The Letters of Samuel Wesley: Professional and Social Correspondence, 1797-1837
Samuel Wesley (1766-1837) was the son of the hymn-writer Charles Wesley and the nephew of John Wesley, the founder of Methodism. He was one of the leading composers in late eighteenth- and early nineteenth-century England, and the finest organist of his day. He was also a misfit and a rebel, renowned for his outspoken views, his frequently wild behavior, and his irregular personal life. His music has become increasingly well known in recent years, and these letters to his friends and fellow musicians, over 400 of which are gathered together here for the first time, present both a witty, perceptive, and unparalleled portrait of Wesley the man, and an insiders view of life in the music profession in London in the early nineteenth-century.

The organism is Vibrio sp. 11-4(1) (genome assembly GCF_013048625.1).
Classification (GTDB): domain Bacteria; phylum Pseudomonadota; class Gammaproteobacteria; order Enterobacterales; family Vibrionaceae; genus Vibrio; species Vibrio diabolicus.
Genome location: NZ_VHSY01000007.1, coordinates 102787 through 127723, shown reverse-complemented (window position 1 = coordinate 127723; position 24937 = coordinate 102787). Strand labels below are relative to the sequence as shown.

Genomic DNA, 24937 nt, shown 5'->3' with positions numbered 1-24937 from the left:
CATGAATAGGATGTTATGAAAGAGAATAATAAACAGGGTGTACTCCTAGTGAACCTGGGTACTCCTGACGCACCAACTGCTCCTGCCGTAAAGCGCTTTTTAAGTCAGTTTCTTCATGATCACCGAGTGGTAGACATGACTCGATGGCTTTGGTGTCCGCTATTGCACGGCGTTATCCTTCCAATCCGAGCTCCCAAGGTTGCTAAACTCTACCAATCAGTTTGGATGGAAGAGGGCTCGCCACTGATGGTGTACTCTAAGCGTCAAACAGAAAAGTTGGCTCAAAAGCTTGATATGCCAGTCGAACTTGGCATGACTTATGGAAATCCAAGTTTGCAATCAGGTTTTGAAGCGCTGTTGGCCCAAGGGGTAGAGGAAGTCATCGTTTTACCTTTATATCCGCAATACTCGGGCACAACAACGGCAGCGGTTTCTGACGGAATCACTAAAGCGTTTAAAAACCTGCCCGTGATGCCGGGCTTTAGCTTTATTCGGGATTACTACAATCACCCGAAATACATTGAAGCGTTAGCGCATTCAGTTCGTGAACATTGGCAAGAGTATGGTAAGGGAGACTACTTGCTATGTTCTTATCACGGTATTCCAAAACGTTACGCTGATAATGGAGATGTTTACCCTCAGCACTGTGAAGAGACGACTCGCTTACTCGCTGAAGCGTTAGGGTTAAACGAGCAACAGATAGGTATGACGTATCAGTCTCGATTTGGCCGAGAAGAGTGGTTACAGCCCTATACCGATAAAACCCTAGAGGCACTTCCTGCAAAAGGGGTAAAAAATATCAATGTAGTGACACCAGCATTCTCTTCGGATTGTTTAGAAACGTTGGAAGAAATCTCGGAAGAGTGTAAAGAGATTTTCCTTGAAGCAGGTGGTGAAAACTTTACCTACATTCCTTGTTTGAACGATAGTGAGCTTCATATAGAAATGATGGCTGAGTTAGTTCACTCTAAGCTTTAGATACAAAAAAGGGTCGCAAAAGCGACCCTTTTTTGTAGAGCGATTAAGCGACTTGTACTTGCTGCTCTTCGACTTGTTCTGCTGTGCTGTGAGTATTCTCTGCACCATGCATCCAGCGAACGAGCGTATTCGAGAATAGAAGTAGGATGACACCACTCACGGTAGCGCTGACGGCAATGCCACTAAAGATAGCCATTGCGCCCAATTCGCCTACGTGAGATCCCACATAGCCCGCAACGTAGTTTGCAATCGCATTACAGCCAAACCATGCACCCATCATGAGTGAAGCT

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Addressed appeared autograph Bach Bach's brother Burney Burney's Cambridge Camden Town Cathedral Charles Wesley Charlotte Church composer copy Covent Garden DDWF Dear Sir edition Euston Street evidently Fitzwilliam Foundling Hospital Friday Friend Fugues George Gower Place Grove Handel Harmonicon House hymns identified J. S. Bach John July June King's Row King's Theatre Kingsland lectures Linley London Methodist Monday musician Norwich obliged oratorio oratorio concerts organ organist Oxford Street performance Philharmonic Society Piano Forte play postmark presumably probably published QMMR Revd Robert Glenn Rylands Samuel Webbe Samuel Wesley Sarah Suter Saturday Sept Shacklewell Shacklewell Green sonatas St Paul's St Paul's Cathedral Sunday SW to Jacob SW to Novello SW's SW's letter SW's reference Thomas Thursday To-morrow Tottenham Court truly S Wesley Tuesday Tunes Vincent Novello Wednesday Wesley's William wish